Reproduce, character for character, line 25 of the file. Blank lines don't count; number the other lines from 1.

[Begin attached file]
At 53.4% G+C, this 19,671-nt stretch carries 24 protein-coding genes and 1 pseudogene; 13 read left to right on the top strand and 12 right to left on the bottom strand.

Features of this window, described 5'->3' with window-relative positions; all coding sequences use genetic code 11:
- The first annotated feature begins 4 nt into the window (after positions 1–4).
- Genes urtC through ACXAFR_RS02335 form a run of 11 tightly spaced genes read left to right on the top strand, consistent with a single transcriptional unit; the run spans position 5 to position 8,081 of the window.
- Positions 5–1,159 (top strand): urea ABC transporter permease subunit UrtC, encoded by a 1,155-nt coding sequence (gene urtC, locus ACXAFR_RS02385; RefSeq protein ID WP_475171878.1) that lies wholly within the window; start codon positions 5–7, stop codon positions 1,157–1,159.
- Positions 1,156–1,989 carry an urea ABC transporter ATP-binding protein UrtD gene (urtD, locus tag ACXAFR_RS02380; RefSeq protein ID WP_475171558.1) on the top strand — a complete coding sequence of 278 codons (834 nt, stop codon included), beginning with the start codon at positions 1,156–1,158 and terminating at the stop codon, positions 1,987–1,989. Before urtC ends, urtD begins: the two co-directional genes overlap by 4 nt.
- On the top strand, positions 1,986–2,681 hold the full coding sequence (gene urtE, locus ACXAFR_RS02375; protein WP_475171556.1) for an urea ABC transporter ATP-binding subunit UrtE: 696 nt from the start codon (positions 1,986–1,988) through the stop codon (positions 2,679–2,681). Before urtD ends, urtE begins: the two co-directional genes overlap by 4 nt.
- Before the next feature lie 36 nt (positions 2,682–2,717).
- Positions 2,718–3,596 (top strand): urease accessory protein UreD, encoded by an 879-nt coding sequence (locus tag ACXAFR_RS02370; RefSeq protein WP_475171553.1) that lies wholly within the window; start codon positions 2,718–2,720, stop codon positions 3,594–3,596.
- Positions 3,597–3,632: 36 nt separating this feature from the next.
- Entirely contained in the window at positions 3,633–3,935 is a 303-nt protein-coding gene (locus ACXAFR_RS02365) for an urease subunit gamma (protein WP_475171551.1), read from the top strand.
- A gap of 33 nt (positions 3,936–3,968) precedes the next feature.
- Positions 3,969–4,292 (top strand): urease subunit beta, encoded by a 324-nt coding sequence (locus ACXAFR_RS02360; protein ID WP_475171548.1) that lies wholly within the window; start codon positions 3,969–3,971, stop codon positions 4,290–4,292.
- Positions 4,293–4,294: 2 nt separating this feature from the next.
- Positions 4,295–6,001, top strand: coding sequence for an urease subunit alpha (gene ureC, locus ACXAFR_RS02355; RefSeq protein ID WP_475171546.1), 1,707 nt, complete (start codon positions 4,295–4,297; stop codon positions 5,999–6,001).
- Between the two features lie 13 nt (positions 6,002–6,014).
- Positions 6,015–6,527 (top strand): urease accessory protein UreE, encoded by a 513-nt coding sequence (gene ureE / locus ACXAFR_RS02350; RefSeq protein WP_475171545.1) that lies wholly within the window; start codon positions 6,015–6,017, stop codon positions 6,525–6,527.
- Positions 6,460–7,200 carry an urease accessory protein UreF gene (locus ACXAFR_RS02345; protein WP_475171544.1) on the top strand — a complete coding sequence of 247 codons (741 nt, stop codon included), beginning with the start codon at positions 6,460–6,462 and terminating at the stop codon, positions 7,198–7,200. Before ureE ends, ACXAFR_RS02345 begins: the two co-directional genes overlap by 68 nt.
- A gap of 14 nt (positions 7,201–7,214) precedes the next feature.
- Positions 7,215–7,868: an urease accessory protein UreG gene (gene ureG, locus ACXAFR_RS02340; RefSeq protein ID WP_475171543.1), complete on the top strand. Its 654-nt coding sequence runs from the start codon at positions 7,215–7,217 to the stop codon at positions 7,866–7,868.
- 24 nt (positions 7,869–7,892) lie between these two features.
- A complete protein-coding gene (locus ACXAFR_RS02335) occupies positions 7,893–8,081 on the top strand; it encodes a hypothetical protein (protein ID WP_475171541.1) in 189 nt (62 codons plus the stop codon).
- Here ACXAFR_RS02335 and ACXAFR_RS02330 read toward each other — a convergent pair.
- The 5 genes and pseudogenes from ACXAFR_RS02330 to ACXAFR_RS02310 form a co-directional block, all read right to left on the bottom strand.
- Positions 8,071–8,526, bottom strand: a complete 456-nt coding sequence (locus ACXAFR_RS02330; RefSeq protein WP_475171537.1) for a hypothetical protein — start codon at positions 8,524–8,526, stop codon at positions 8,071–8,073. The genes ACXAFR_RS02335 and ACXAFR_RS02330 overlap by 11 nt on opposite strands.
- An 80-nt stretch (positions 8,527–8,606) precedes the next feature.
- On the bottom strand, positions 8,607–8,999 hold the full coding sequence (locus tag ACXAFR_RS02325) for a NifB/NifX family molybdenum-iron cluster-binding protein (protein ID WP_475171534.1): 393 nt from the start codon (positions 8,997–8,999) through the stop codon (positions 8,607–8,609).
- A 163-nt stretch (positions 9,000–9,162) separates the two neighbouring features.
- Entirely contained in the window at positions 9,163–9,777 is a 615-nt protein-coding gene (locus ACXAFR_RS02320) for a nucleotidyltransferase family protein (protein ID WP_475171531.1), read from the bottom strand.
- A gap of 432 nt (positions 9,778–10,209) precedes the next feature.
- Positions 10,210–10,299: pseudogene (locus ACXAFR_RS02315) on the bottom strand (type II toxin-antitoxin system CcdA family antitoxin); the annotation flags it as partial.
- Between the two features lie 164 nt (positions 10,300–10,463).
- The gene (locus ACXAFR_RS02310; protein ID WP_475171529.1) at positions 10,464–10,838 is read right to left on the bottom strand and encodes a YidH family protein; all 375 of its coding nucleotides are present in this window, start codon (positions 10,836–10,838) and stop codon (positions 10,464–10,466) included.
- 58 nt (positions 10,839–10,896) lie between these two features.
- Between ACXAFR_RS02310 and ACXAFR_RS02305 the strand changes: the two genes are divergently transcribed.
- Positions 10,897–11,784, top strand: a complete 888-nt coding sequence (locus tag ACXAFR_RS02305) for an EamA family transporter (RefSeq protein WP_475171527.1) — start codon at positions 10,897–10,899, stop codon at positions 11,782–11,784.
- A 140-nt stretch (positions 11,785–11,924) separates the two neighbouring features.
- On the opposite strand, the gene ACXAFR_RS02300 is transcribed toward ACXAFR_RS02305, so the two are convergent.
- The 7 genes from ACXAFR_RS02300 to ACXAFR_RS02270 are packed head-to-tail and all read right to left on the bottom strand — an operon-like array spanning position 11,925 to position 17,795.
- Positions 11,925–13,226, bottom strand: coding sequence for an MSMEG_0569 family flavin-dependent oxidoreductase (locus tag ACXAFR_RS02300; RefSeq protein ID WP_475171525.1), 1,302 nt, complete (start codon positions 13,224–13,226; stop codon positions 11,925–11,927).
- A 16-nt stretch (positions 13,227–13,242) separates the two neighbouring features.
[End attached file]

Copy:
- Positions 8,071–8,526, bottom strand: a complete 456-nt coding sequence (locus ACXAFR_RS02330; RefSeq protein WP_475171537.1) for a hypothetical protein — start codon at positions 8,524–8,526, stop codon at positions 8,071–8,073. The genes ACXAFR_RS02335 and ACXAFR_RS02330 overlap by 11 nt on opposite strands.